5. 5.  Eye contact Since the visual sense is dominant for most people, eye contact is an especially important type of nonverbal communication. The way you look at someone can communicate many things, including interest, affection, hostility, or attraction. Eye contact is also important in maintaining the flow of conversation and for gauging the other person’s response.  Touch We communicate a great deal through touch. Think about the messages given by the following: a weak handshake, a timid tap on the shoulder, a warm bear hug, a reassuring slap on the back, a patronizing pat on the head, or a controlling grip on your arm.  Space Have you ever felt uncomfortable during a conversation because the other person was standing too close and invading your space? We all have a need for physical space, although that need differs depending on the culture, the situation, and the closeness of the relationship. You can use physical space to communicate many different nonverbal messages, including signals of intimacy and affection, aggression or dominance.  Voice It’s not just what you say; it’s how you say it. When we speak, other people “read” our voices in addition to listening to our words. Things they pay attention to include your timing and pace, how loud you speak, your tone and inflection, and sound that convey understanding, such as “ahh” and “uh-huh.” Think about how someone's tone of voice, for example, can indicate sarcasm, anger, affection, or confidence.
  6. 6. Evaluating nonverbal signals Eye contact Is eye contact being made? If so, is it overly intense or just right? Facial expression What is their face showing? Is it masklike and unexpressive, or emotionally present and filled with interest? Tone of voice Does their voice project warmth, confidence, and interest, or is it strained and blocked? Posture and gesture Are their bodies relaxed or stiff and immobile? Are shoulders tense and raised, or slightly sloped? Touch Is there any physical contact? Is it appropriate to the situation? Does it make you feel uncomfortable? Intensity Do they seem flat, cool, and disinterested, or over-the-top and melodramatic? Timing and pace Is there an easy flow of information back and forth? Do nonverbal responses come too quickly or too slowly? Sounds Do you hear sounds that indicate caring or concern? B. VERBAL SIGNS Verbal symbols are words, sentences, sounds, or other utterances that are said aloud in order to convey some meaning.  Advantages Of Verbal Communication In a world flooded with E-mail and other text-based communication, verbal communication has several advantages over other forms of communication. For example, we can slow down and present points one-by-one and make sure that each point is clearly communicated and understood before moving on to the next point. This can greatly increase both the speed and accuracy of communication. Verbal communication is far more precise than non-verbal cues. No matter how clear we believe we are being, different gestures have different interpretations between different cultures and even between two members of the same culture.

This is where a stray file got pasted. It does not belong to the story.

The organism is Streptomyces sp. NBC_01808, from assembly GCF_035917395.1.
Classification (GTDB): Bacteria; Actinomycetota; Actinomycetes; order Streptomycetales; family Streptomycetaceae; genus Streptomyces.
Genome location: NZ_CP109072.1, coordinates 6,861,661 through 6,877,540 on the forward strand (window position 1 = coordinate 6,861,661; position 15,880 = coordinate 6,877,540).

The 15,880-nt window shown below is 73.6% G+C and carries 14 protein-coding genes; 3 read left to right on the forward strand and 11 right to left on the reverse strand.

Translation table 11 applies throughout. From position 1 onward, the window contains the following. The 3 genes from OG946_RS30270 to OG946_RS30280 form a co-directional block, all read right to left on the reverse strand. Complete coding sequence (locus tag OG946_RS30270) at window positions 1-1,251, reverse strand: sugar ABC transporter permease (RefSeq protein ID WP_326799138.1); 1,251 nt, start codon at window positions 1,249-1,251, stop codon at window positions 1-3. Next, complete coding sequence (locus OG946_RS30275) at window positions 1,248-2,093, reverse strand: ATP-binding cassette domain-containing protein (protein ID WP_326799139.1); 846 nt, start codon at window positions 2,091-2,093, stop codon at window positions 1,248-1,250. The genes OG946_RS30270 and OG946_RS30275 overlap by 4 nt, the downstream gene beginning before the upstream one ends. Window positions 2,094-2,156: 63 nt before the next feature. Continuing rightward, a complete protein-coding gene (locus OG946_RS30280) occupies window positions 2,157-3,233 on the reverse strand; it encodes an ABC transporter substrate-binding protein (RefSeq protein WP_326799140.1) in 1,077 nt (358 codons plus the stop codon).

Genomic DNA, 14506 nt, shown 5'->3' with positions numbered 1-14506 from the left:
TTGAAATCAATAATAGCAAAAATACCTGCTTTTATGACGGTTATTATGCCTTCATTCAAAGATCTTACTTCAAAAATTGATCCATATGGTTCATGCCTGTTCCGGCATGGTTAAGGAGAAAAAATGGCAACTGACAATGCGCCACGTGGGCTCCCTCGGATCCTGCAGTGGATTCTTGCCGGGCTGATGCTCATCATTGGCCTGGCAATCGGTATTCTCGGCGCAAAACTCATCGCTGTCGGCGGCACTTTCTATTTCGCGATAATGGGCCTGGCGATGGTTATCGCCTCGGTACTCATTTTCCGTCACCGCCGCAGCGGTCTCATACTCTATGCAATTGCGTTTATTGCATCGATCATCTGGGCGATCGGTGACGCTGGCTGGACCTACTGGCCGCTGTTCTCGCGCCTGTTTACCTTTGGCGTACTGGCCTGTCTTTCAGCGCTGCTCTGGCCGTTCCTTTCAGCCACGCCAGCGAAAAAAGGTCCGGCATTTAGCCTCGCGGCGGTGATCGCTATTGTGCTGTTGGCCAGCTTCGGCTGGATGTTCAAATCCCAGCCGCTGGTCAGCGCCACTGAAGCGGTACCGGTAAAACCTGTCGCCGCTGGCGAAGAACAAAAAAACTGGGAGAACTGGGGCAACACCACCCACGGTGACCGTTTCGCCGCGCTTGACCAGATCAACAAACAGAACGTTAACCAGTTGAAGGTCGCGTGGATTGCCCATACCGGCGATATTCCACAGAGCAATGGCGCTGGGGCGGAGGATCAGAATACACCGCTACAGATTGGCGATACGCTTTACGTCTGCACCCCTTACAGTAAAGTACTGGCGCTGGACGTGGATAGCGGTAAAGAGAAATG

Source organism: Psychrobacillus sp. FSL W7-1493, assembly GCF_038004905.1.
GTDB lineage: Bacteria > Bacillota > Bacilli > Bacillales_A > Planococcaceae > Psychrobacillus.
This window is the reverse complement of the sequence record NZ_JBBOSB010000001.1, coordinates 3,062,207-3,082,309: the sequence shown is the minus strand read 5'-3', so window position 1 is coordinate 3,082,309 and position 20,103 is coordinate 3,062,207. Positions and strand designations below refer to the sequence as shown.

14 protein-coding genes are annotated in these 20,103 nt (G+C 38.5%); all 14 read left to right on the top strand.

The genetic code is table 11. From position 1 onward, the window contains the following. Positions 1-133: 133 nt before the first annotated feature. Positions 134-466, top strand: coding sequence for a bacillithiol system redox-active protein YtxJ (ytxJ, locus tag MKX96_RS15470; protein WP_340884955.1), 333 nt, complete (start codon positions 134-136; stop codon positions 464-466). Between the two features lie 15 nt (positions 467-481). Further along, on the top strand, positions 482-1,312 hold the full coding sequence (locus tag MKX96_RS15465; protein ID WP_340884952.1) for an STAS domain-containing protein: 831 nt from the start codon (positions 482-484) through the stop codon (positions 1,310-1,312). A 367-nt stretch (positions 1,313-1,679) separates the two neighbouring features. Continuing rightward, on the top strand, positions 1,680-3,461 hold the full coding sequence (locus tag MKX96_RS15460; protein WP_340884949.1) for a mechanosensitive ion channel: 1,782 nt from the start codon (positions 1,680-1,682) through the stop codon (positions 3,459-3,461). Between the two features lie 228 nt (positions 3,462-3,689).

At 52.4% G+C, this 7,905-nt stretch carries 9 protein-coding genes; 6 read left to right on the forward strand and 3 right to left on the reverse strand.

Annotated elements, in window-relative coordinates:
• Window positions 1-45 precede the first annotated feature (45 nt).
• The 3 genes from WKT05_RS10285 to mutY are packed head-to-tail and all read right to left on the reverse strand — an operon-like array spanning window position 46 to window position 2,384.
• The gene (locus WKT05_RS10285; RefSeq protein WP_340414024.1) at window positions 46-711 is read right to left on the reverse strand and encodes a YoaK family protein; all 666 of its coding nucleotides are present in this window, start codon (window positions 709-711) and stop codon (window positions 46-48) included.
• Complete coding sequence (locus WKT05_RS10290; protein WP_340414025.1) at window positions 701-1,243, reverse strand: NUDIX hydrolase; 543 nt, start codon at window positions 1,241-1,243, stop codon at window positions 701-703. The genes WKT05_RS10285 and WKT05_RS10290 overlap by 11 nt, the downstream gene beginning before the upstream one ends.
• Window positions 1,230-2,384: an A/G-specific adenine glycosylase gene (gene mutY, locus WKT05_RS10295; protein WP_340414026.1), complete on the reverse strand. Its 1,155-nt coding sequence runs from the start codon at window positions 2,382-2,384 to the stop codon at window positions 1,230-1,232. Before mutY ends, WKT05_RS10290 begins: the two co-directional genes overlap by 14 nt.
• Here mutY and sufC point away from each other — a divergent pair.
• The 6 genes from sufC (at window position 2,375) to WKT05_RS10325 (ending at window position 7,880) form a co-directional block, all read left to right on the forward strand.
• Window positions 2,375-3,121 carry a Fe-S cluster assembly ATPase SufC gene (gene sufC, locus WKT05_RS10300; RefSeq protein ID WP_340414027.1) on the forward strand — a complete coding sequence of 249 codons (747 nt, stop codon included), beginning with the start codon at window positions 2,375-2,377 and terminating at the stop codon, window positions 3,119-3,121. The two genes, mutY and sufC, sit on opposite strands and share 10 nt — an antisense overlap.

7. 7. One famous example is Richard Nixon’s use of the victory finger salute in Australia, as he was unaware that the gesture was a vulgarity there. However, verbal communication is most effective when combined with other forms of communication like body language and gestures to help cue the intensity of the verbiage. Verbal communication is also the most effective way of explaining intangible concepts, as problem areas can be readily addressed and explained. Verbal communication also does not use natural resources in the way that technological methods or printing can.  Disadvantages of Verbal Communication Of course, this does not mean that verbal communication is the best option in every circumstance. From a legal point of view, verbal communication is sometimes problematic because there is a much smaller chance of an objective record. Verbal communication can also be quickly forgotten, especially if there are multiple points to consider. Additionally, there is always the possibility of miscommunications leading to angry responses or quick escalation of a situation that could be less intense in written form.  Four Purposes Of Communication There are four basic purposes for communication. Almost all of these purposes are better served through verbal communication than other options like E-Mail or print. First, communication can be used to convey information. Of all the purposes of communication, this is the one that can be adequately accomplished through text- based media as well as verbally. Many businesses use E-mail or interoffice memos in this way. It is used simply to pass information such as meeting times or new policies from administration to employees.